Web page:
Condensation is the water which results from the conversion of water vapour in the atmosphere.
The air which surrounds us in our homes always contains water vapour, which is usually invisible. A typical example is the steam cloud from a kettle, which rapidly becomes invisible – it has in fact been absorbed into the atmosphere.
The warmer the air, the more water vapour it can hold – but there is a limit to the amount it can hold for a given temperature. When that limit is reached, the air is said to be “saturated”. When saturated air comes into contact with a surface which is at a lower temperature than itself, the air is chilled at the point of contact and sheds its surplus water vapour on that surface – initially in the form of a mist and, if excessive, eventually in the form of droplets of moisture. An example of this is when a person breathes onto a mirror: condensation occurs because the exhaled air is saturated and its temperature is higher than that of the mirror (which is at room temperature).
The three main factors governing condensation are:
- Water vapour content of the air.
- Inside room temperature.
- Outside temperature.
The first two factors are normally controllable.
1. Water vapour content of the air
This is produced by normal living activities such as washing, cooking, bathing, etc., and can be controlled by the use of extractor fans, cowlings, and ventilation at appropriate places.
2. Inside room temperature
This can be controlled by replacing single glazing with double or triple glazing, or by slightly increasing the temperature of your central heating. The increase in air temperature enables it to hold more water vapour without condensing.
3. Outside temperature
This cannot be controlled, but it can be countered when it falls by increasing the indoor heating.
Condensation appearing on the outside of the windows typically occurs on new windows with low-e glass and actually means that the windows are performing as they should be. The low-e coating reduces heat loss through the glass so there is less heat warming the outer pane of glass. In certain weather conditions, i.e. raised humidity, moisture in the air will condense on the outer pane of glass. If it occurs, homeowners should not be too concerned as it will not happen regularly and is not indicative of a problem with the windows.
This is a common assumption but, unfortunately, it is also incorrect. Windows cannot and will not produce any water. This ‘water’ is produced by our normal living activities, such as breathing (2 sleeping adults produce 1 ½ litres of moisture in 8 hours), cooking, bathing, etc.
This type of condensation can be reduced by simple measure such as increased ventilation or a small increase in the air temperature within the house.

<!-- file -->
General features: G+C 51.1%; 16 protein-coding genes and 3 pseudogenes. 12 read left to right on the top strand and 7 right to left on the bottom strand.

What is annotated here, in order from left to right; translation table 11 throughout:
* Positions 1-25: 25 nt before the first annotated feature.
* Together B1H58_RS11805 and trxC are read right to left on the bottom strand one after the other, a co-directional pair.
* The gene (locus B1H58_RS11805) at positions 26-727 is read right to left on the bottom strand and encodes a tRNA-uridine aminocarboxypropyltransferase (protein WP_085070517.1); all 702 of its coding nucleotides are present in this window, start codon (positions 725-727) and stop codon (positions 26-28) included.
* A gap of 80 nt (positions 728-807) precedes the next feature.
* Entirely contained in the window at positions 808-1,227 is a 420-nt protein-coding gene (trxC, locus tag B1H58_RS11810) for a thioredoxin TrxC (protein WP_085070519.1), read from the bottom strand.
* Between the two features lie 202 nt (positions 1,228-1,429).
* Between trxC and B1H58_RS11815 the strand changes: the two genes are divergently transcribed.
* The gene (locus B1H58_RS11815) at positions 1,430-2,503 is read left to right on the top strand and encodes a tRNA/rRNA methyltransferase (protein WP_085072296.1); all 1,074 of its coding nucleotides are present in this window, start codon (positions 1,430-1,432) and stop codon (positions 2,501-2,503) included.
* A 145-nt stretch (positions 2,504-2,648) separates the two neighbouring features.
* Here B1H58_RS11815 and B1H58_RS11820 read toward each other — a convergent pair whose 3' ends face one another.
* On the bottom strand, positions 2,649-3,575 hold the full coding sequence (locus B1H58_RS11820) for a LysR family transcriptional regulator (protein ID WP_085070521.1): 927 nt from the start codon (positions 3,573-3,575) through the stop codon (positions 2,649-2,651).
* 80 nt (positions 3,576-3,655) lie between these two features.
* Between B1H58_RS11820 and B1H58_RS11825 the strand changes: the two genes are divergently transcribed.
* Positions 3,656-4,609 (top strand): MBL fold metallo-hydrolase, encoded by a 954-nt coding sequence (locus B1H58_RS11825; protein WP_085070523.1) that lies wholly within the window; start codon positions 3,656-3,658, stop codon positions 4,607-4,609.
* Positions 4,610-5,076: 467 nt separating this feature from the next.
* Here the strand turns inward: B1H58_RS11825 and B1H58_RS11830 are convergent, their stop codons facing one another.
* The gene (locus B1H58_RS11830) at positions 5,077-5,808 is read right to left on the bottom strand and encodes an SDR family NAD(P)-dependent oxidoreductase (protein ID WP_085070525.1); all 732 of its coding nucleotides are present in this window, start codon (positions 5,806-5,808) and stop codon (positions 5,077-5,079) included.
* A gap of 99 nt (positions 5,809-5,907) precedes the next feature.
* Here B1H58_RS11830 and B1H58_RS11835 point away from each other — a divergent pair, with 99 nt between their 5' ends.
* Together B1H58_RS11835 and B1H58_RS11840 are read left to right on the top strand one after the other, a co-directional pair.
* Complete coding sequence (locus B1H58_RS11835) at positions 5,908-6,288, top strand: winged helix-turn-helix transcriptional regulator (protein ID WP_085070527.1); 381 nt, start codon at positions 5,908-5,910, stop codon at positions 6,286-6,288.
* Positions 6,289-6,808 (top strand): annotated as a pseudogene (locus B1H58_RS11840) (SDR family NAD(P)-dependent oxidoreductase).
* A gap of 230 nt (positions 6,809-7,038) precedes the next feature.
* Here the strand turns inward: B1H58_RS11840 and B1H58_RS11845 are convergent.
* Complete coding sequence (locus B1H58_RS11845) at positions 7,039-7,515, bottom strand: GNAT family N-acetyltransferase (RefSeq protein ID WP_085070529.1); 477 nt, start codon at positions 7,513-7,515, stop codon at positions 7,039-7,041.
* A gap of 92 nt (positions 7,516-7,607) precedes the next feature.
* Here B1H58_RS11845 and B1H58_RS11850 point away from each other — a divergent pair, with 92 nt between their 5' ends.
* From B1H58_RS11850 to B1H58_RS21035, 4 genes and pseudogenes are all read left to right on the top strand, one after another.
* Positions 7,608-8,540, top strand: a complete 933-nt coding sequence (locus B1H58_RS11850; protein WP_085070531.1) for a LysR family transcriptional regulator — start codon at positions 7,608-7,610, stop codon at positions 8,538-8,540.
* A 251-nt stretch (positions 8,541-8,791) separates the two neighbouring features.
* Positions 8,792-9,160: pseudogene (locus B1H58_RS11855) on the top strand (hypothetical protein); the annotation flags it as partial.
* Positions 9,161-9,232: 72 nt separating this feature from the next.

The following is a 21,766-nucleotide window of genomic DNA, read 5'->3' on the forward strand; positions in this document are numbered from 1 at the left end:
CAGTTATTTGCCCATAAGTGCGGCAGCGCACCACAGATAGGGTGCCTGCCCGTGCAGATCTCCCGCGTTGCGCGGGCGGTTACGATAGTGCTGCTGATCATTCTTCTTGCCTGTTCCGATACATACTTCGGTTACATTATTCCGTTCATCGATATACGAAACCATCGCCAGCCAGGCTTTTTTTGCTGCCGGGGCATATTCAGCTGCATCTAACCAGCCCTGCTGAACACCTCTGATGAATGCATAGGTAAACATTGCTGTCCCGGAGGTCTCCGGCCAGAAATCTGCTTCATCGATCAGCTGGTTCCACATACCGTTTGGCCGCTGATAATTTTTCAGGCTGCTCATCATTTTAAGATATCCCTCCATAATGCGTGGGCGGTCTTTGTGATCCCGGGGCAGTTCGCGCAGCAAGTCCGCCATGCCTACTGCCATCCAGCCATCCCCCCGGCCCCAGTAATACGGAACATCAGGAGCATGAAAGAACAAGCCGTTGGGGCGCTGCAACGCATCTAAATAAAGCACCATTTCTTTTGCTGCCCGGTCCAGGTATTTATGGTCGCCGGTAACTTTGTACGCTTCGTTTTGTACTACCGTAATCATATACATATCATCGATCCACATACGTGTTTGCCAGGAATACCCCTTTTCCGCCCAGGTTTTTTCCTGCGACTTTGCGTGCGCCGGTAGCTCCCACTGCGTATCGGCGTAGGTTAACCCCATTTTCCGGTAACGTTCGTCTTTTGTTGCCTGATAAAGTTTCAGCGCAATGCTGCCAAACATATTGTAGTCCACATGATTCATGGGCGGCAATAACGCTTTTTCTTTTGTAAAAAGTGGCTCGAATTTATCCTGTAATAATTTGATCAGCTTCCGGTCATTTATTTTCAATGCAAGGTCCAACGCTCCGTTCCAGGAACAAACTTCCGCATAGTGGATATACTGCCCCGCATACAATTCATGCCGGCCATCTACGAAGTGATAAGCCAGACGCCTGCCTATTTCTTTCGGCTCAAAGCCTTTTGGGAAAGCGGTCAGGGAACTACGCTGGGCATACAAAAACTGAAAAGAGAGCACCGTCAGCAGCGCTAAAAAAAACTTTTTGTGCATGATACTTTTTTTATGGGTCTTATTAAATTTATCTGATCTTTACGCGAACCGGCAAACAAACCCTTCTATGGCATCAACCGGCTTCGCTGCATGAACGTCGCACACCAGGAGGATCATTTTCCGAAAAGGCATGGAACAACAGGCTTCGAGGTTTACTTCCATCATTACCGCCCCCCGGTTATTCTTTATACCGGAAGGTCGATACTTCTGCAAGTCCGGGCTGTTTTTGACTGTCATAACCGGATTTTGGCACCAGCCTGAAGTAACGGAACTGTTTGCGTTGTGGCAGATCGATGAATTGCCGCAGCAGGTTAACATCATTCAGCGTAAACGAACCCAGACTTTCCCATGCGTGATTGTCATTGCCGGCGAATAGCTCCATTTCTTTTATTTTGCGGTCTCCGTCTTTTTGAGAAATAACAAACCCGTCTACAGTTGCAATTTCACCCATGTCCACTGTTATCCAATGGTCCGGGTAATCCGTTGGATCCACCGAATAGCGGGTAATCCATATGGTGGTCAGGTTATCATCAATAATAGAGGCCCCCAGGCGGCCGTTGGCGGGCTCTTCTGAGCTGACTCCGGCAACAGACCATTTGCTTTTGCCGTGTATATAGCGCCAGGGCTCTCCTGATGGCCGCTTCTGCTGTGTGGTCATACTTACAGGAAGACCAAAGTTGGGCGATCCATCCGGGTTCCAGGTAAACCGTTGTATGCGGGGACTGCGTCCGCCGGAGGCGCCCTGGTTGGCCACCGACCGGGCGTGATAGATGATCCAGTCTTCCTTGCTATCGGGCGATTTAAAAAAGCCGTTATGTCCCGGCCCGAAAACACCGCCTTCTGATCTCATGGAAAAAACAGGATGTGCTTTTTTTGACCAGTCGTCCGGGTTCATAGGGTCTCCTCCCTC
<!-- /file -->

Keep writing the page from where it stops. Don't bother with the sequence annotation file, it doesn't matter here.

Moisture in the cavity of a glass unit denotes a failure of the glass unit, and it should be replaced with a new sealed unit.
Low-emissivity glass (or low-e glass as it is commonly referred to) is a type of energy-efficient glass designed to prevent heat escaping through your windows. Low-e glass has an invisible coating which reduces the emissivity of the glass, which reduces heat transfer and reflects heat back into your home.
The U-value of windows measures the rate of heat transfer through a product. The lower the U-value of a window, the lower the amount of heat loss, and the better a product is at insulating a building.
Wright Windows offers a range of products with NSAI-certified u-values from 1.4 to as low as 0.8.
Modern double or triple-glazed windows will be more effective than old draughty or single glazed windows at reducing the level of noise coming from outside. In addition, Wright Windows offer enhanced noise reduction options such as different thickness glass panes and the use of laminated glass. This cuts down noise transfer, so you hear less noise inside your home, for a more peaceful, relaxing lifestyle!
We offer a selection of windows and doors in Pvc, Aluminium, Aluclad, Timber, as well as our R9 Legacy Composite range.
We have a wide range of products on display at our extensive factory showroom in Milltownpass. Why not make an appointment to meet with one of our Sales Representatives in the showroom? He can talk you through the alternatives and help you to select the product that is best suited to your requirements.
Our showrooms are open 9.00am to 5.00 pm Monday to Friday. However, we appreciate that these times do not suit everybody. If not, please let us know and we will arrange for one of our Sales Representatives to meet you out of hours or at weekends.
A lift and slide door works similar to a traditional sliding door with the exception that when the operating door panel is engaged it is raised up onto rollers from the locked position in order to slide with ease. Essentially, the door is either lowered into a locked position or lifted up into a sliding position with the turn of a handle. This feature prevents the door from sliding until the handle is turned. The lift and slide door’s unique hardware system allows for easy, smooth operation and creates a better air seal allowing for increased energy efficiency.
At Wright Windows, we offer Lift & Slide doors in Aluminium, Pvc and Alu-clad.
Tilt & Turn windows have the ability to both tilt inwards and swing inwards, making them a perfect window solution when ventilation and access are desired. The tilt function hinges at the bottom and rotates the window sash into the room allowing for natural air flow and protection from rain. The turn position allows the full window sash to open. Tilt & Turn windows are engineered for smooth operation and excellent thermal performance.